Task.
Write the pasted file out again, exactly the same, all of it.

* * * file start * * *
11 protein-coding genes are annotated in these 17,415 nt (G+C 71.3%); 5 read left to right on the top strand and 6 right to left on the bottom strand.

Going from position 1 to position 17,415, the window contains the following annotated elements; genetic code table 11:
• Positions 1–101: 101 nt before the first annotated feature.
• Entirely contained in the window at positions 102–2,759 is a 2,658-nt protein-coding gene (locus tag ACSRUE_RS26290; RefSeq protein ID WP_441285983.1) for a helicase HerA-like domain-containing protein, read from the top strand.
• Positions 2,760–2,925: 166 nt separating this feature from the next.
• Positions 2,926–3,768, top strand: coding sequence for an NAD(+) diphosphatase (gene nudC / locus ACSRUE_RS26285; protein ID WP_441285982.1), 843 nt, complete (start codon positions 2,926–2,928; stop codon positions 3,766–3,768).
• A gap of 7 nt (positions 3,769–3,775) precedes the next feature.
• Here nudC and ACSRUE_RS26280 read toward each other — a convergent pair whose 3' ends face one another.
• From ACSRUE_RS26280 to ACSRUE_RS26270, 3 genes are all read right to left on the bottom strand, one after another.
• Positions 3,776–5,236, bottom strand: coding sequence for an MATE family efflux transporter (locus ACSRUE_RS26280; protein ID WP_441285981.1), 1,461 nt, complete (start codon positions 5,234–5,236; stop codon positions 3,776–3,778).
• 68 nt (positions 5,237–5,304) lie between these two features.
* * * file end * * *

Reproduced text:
11 protein-coding genes are annotated in these 17,415 nt (G+C 71.3%); 5 read left to right on the top strand and 6 right to left on the bottom strand.

Going from position 1 to position 17,415, the window contains the following annotated elements; genetic code table 11:
• Positions 1–101: 101 nt before the first annotated feature.
• Entirely contained in the window at positions 102–2,759 is a 2,658-nt protein-coding gene (locus tag ACSRUE_RS26290; RefSeq protein ID WP_441285983.1) for a helicase HerA-like domain-containing protein, read from the top strand.
• Positions 2,760–2,925: 166 nt separating this feature from the next.
• Positions 2,926–3,768, top strand: coding sequence for an NAD(+) diphosphatase (gene nudC / locus ACSRUE_RS26285; protein ID WP_441285982.1), 843 nt, complete (start codon positions 2,926–2,928; stop codon positions 3,766–3,768).
• A gap of 7 nt (positions 3,769–3,775) precedes the next feature.
• Here nudC and ACSRUE_RS26280 read toward each other — a convergent pair whose 3' ends face one another.
• From ACSRUE_RS26280 to ACSRUE_RS26270, 3 genes are all read right to left on the bottom strand, one after another.
• Positions 3,776–5,236, bottom strand: coding sequence for an MATE family efflux transporter (locus ACSRUE_RS26280; protein ID WP_441285981.1), 1,461 nt, complete (start codon positions 5,234–5,236; stop codon positions 3,776–3,778).
• 68 nt (positions 5,237–5,304) lie between these two features.